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The 3 Rules on How to Push your Pram

Guest Blog by Jen Dugard

There are a few simple rules you can implement to protect your body from something you do VERY regularly when you have a baby.  Get it right now and you can protect yourself as they get bigger and heavier, AND you might even find you get a good workout (not to mention a better bum!).

Pushing your baby in his or her pram may seem like a relatively simple task; however, I observe many mothers who are potentially contributing to injury by doing this simple task.  If you compare this scenario to exercising using bad technique you know that, over time, other muscles will compensate, and you are more than likely to get aches and pains from the repeated movements.

Here are a few tips to help you stay injury free while you pound the pavement pushing your pram.

Rule 1: No creases in your wrists

Problem: wrist pain – I speak to many women who experience wrist pain after having a baby.  Generally, mums are using their hands and arms more than they ever have done before and maintaining the same position (rocking, holding, bouncing, etc.) for extended periods of time.

Solution: no creases in your wrists.  Next time you are pushing your pram just glance down at your wrists – do you see any creases?  If you do you will also see your hand sitting at an angle anywhere between 45-90 degrees from your wrist. This is putting constant pressure on your wrist joint, especially when you add load (pushing up hill or a second child in a double pram).  Adjust your wrist so there is a straight line running from your arm down to knuckles, you will notice that that the creases at your wrist now disappear.  Keep glancing down to check for those creases and feel the tension ease from your wrist joints.

Rule 2: Keep your hips near the handle bar 

Problem: lower Back Pain – a common complaint among new (and not so new) mums.  It is a misconception that after you become a mum you should just have to put up with back ache; this isn’t so, but many of the postures we assume in daily tasks do contribute to these aches and pains.  The head down, bum out, bending over position a lot of mothers assume when pushing a heavy pram uphill is a huge contributor to lower backache.   Do this regularly whilst going hell for leather in the attempt to work hard and lose weight, and you could find yourself in a world of pain.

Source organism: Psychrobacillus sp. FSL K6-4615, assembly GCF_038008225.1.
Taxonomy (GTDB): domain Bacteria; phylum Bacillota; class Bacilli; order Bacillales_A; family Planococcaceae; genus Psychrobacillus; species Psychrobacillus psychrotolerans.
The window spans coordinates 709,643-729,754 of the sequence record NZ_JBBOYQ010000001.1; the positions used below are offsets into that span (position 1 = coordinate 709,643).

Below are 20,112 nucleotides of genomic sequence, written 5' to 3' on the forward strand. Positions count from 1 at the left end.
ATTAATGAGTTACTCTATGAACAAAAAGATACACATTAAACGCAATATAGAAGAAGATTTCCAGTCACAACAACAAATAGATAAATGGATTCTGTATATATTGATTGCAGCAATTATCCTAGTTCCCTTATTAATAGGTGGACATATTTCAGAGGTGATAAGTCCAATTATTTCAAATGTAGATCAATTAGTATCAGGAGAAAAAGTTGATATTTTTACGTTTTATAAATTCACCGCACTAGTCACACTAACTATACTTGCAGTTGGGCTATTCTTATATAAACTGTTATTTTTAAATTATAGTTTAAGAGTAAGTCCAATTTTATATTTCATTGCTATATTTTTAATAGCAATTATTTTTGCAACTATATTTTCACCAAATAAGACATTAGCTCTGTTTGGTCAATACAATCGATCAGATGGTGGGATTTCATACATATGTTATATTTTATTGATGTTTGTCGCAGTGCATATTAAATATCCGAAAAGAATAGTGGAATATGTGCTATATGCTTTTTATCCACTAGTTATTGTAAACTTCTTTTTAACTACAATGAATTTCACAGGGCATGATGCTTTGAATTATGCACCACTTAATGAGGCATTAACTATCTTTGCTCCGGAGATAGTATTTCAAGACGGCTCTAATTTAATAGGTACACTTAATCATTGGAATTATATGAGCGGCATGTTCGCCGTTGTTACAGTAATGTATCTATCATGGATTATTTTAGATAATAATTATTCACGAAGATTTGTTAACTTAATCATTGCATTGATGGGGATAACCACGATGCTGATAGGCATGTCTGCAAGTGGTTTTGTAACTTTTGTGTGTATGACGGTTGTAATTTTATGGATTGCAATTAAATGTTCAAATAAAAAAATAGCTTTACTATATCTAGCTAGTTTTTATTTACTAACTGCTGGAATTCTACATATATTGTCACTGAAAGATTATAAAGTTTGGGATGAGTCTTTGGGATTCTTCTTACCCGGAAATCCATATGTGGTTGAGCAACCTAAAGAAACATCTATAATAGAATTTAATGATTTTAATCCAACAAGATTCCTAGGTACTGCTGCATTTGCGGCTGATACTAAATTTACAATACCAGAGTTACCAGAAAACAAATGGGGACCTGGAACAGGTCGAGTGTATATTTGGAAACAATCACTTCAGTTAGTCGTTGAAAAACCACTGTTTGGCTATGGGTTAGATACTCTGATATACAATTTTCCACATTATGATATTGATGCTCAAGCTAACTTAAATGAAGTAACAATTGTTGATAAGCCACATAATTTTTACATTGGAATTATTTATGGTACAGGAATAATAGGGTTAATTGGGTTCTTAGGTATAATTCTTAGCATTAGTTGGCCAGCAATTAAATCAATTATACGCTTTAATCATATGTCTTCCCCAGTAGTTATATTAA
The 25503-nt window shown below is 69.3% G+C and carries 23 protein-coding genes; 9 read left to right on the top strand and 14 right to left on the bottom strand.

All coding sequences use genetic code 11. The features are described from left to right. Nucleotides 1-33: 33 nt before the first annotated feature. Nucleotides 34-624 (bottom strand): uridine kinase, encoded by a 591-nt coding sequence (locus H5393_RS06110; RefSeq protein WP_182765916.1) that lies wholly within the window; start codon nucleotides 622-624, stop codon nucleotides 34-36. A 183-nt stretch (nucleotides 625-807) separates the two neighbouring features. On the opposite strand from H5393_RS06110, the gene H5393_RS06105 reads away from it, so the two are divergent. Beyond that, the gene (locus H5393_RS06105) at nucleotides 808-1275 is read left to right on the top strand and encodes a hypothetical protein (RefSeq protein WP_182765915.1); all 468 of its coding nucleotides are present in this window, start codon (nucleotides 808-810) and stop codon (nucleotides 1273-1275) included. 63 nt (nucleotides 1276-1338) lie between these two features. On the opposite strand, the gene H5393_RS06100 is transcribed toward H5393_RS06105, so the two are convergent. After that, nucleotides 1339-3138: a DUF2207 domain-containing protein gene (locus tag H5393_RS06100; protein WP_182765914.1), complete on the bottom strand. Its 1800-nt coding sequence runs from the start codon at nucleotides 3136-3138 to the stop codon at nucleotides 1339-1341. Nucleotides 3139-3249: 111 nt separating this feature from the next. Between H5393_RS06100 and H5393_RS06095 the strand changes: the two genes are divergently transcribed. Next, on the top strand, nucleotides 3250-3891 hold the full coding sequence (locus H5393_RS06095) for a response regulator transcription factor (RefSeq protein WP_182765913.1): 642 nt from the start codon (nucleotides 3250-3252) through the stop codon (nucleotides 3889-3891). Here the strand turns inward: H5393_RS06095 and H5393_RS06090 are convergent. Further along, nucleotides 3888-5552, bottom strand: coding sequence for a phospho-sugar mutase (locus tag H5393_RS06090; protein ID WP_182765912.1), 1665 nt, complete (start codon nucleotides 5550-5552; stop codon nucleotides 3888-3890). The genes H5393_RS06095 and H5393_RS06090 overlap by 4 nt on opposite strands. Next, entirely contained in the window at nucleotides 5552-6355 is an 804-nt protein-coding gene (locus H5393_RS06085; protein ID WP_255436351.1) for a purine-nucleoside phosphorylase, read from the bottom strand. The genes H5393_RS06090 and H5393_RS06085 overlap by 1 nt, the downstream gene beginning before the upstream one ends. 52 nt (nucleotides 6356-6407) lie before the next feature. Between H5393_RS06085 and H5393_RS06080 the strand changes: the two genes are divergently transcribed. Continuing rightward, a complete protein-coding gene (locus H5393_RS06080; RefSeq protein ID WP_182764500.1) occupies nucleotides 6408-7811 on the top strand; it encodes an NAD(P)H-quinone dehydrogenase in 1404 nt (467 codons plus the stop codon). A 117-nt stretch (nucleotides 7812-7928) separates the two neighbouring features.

Solution: keep your hips close to the handle of your pram when you are pushing your baby uphill. Next time you are pushing your pram uphill I’d like you to stay standing tall, aim to keep your hips relatively close to your pram and find your glutes!  Take big strides up the hill and drive through the bum to propel you up the hill.  You should start to feel your glutes working when walking like this.  Your back should hurt less AND you’ll be getting a much better workout.

Rule 3 – Chest up, shoulders down

Problem – upper trap/back and neck pain – a lot of tension is held in our neck, upper back and shoulders when we are tired, stressed and looking after little people who need our constant care and attention.  We often walk around with our shoulders by our ears and don’t even realise it. Add to this a handle bar that’s the wrong height and you will surely exacerbate the problem.

Solution: adjust your handle bar height. Pretty much every pram these days comes with an adjustable handle so people of different heights can be comfortable. With that said, we share prams with our partners or don’t even think about adjusting handle height (I bet many are still at the height they were set at when they came out of the box).  Next time you are out for a walk stand upright next to your pram, make sure your chest is up and shoulders are down, allow your hands to rest on the handle and see how you feel.  If you adjusted it down a few inches would it take some pressure off your upper body and allow you to maintain that chest up, shoulders down position more comfortably?  As a general rule your hands should be a little above hip height.

These may seem like pretty simple things to implement, and they are, BUT they might just change the way you are moving on a daily basis and help to relieve some of those aches and pains that don’t have to go hand-in-hand with motherhood.

Jen Dugard is a highly motivated mother of two, fitness specialist and author who thrives on showing all mums that they can put themselves first and achieve both the body and lifestyle of their dreams. Jen’s message on exercise as a mum is simple: “you must take the time to re-build from the inside out to become stronger, fitter and more confident that you have ever been”. To find out more about Jen Dugard, Body Beyond Baby visit www.jendugard.com